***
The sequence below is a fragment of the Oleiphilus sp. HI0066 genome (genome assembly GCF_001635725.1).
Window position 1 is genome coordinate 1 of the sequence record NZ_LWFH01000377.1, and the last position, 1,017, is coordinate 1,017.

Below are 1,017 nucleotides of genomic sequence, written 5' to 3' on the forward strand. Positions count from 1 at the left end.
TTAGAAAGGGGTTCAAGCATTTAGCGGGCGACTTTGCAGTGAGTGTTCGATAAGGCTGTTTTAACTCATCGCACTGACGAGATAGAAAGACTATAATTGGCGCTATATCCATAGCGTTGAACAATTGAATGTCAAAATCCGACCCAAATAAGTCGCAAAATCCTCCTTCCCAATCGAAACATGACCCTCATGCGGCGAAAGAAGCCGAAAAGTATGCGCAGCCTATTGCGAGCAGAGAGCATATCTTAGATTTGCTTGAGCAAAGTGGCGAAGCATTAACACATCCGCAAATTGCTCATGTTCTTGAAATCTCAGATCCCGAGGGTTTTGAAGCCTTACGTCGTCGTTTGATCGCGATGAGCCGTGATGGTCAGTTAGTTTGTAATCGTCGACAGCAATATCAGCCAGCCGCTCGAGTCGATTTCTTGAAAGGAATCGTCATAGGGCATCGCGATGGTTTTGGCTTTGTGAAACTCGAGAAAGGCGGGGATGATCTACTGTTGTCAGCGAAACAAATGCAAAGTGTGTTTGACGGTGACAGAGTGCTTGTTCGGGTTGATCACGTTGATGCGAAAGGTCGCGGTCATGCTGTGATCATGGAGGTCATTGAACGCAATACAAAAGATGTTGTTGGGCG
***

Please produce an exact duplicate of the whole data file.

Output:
The sequence below is a fragment of the Oleiphilus sp. HI0066 genome (genome assembly GCF_001635725.1).
Window position 1 is genome coordinate 1 of the sequence record NZ_LWFH01000377.1, and the last position, 1,017, is coordinate 1,017.

Below are 1,017 nucleotides of genomic sequence, written 5' to 3' on the forward strand. Positions count from 1 at the left end.
TTAGAAAGGGGTTCAAGCATTTAGCGGGCGACTTTGCAGTGAGTGTTCGATAAGGCTGTTTTAACTCATCGCACTGACGAGATAGAAAGACTATAATTGGCGCTATATCCATAGCGTTGAACAATTGAATGTCAAAATCCGACCCAAATAAGTCGCAAAATCCTCCTTCCCAATCGAAACATGACCCTCATGCGGCGAAAGAAGCCGAAAAGTATGCGCAGCCTATTGCGAGCAGAGAGCATATCTTAGATTTGCTTGAGCAAAGTGGCGAAGCATTAACACATCCGCAAATTGCTCATGTTCTTGAAATCTCAGATCCCGAGGGTTTTGAAGCCTTACGTCGTCGTTTGATCGCGATGAGCCGTGATGGTCAGTTAGTTTGTAATCGTCGACAGCAATATCAGCCAGCCGCTCGAGTCGATTTCTTGAAAGGAATCGTCATAGGGCATCGCGATGGTTTTGGCTTTGTGAAACTCGAGAAAGGCGGGGATGATCTACTGTTGTCAGCGAAACAAATGCAAAGTGTGTTTGACGGTGACAGAGTGCTTGTTCGGGTTGATCACGTTGATGCGAAAGGTCGCGGTCATGCTGTGATCATGGAGGTCATTGAACGCAATACAAAAGATGTTGTTGGGCG